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Author Topic: Why is glass transparent but graphite (carbon) is not?  (Read 735 times)

Offline memoryerase1

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... does the carbon not transmit light.
If they are both made from the same noncrystalline atomic structure.
Say for a minute the carbon CAN (I am not sure) have its atoms to be in a noncrystalline network just like the glass.
So the carbon is a amorphous solid made from noncrystalline, just like the four inch cubed glass, yet its electrons absorb light why.
Or maybe I should be asking why the carbons electrons are absorbing light, but in the four inch cubed glass the electrons are not absorbing light.
The carbon, and glass atoms are arranged in the same non crystalline network, why is carbon absorbing atoms.
Thank you for your help, anything helps even if it is a few words.
« Last Edit: 08/01/2016 08:02:56 by chris »


Offline chiralSPO

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Carbon definitely forms amorphous solids (that's essentially what makes up most charcoal). The  key to interactions with light is not just the position of the atoms, but how the electrons are shared between the atoms. In glassy carbon, there are many possible electron transitions over the whole range of visible light (which is why it looks black). However, in very highly ordered crystalline carbon (diamond) there are no transitions that can absorb visible light, so pure diamonds are colorless (and transparent if high enough quality!) Introducing small impurities into diamond changes the electronic structure, such that diamond that has a small amount of boron in it appears blue (like the Hope diamond).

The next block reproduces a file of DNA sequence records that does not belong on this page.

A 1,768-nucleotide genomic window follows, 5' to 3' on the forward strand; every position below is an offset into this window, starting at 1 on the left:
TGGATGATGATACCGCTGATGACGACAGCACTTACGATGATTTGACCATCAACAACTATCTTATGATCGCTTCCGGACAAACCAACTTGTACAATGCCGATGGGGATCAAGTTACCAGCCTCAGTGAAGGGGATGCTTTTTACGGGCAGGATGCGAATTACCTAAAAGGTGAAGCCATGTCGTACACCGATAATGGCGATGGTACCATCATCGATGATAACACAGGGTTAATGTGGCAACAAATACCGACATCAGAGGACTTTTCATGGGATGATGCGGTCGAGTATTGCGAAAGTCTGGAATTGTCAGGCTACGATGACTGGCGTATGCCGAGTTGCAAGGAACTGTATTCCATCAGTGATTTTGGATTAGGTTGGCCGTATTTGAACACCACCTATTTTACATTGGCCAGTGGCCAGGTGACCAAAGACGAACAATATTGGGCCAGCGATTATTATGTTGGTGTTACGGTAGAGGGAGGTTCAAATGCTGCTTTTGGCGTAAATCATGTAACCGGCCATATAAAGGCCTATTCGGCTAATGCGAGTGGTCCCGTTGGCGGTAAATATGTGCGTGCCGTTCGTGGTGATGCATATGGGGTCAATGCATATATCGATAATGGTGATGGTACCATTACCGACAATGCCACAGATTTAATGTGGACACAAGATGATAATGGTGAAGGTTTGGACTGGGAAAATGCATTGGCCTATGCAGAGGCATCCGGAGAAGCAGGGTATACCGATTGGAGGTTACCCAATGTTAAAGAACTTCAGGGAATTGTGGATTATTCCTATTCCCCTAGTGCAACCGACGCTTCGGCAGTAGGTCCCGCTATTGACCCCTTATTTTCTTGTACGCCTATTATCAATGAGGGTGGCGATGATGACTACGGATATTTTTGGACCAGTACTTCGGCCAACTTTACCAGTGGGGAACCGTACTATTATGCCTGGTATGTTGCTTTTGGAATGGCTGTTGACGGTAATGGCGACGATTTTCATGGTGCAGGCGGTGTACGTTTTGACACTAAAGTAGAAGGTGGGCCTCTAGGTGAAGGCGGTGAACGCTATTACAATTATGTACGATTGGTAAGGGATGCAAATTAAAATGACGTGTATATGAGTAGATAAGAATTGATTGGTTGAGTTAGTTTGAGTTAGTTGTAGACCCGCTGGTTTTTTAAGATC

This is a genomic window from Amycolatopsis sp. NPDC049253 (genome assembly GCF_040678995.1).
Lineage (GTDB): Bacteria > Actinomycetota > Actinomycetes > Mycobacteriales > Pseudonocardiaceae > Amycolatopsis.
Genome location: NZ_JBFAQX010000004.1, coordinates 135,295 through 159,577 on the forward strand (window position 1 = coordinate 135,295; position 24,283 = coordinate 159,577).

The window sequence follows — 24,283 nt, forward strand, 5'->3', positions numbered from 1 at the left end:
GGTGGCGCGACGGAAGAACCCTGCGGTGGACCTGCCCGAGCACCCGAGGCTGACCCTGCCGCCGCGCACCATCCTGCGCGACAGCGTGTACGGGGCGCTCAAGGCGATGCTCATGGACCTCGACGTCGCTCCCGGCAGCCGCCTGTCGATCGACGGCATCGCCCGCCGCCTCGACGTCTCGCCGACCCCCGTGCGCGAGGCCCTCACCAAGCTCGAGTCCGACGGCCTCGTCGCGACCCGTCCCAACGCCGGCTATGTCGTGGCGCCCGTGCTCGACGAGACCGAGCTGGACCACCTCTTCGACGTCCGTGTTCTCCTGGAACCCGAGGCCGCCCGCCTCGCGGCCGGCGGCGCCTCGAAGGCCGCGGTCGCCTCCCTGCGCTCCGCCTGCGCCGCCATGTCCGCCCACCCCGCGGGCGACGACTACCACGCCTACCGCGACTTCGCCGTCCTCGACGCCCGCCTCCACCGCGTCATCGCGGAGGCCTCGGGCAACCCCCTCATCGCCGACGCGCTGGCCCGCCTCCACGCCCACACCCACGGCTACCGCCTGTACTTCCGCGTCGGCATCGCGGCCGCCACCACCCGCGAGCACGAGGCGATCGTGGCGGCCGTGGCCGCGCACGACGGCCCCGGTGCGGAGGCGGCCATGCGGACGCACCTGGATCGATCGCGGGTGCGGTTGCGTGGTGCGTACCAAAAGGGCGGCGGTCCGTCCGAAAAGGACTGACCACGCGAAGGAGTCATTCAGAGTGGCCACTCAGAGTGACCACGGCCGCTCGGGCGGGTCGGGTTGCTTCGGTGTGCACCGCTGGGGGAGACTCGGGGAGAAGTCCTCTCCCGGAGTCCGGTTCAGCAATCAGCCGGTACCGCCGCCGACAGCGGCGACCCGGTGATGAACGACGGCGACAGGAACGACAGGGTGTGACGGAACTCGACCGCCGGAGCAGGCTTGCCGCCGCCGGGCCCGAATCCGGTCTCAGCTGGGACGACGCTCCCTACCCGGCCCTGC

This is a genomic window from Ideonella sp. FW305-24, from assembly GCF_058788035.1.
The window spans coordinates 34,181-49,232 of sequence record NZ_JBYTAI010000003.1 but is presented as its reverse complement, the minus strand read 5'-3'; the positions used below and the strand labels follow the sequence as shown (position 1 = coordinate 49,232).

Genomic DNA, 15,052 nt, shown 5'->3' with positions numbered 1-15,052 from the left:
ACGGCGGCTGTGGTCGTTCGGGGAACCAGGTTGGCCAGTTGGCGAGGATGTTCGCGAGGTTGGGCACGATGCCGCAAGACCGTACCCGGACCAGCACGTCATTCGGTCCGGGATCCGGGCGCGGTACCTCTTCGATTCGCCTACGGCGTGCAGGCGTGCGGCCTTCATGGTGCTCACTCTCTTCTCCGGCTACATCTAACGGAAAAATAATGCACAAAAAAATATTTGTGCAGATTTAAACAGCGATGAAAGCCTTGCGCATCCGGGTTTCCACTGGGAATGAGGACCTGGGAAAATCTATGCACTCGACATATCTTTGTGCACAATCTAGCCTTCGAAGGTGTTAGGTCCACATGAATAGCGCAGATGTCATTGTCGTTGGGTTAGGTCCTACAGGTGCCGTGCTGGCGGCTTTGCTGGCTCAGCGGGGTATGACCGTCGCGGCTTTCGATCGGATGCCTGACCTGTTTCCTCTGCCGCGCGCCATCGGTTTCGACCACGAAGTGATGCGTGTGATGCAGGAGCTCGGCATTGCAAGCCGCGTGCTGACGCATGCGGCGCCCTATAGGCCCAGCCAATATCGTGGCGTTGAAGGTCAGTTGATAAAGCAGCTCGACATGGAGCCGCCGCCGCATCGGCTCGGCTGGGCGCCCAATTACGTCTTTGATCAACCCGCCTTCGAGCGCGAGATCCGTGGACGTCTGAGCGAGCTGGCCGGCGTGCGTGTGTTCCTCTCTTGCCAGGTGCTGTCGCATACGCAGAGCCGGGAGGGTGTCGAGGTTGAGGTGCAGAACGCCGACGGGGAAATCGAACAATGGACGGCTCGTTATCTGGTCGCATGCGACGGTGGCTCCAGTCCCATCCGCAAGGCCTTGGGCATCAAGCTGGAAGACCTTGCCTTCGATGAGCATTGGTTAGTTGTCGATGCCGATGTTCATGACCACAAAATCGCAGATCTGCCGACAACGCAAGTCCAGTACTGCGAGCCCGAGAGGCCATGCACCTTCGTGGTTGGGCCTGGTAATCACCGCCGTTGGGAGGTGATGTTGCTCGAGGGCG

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Offline evan_au

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why the carbons electrons are absorbing light, but in the four inch cubed glass the electrons are not absorbing light?
Adding to the comments by chiralSPO...
3D Amorphous Carbon in the form of charcoal, or 2D crystalline carbon in the form of graphene is a fairly conductive material. There is a "sea" of electrons which are shared among many atoms.

A consequence of Pauli's Exclusion Principle is that no 2 electrons can share the same energy level. In a material like this, there is not just a single energy level for outer electrons, but a "band" of energies which are shared among all the electrons. This means that no matter what energy a photon has, it will quickly hit an electron with just the right energy to absorb it. This results in a black material (although it takes many layers of graphene to become totally opaque).

However, silicon dioxide in glass is an insulator, each molecule tightly holding onto its own electrons. In this case, the electrons do not see the atoms of adjacent molecules so strongly, and the electron energies are more tightly confined. Silicon Dioxide does not absorb much in the visible range (but it does absorb in parts of the ultraviolet and infra-red spectrum).
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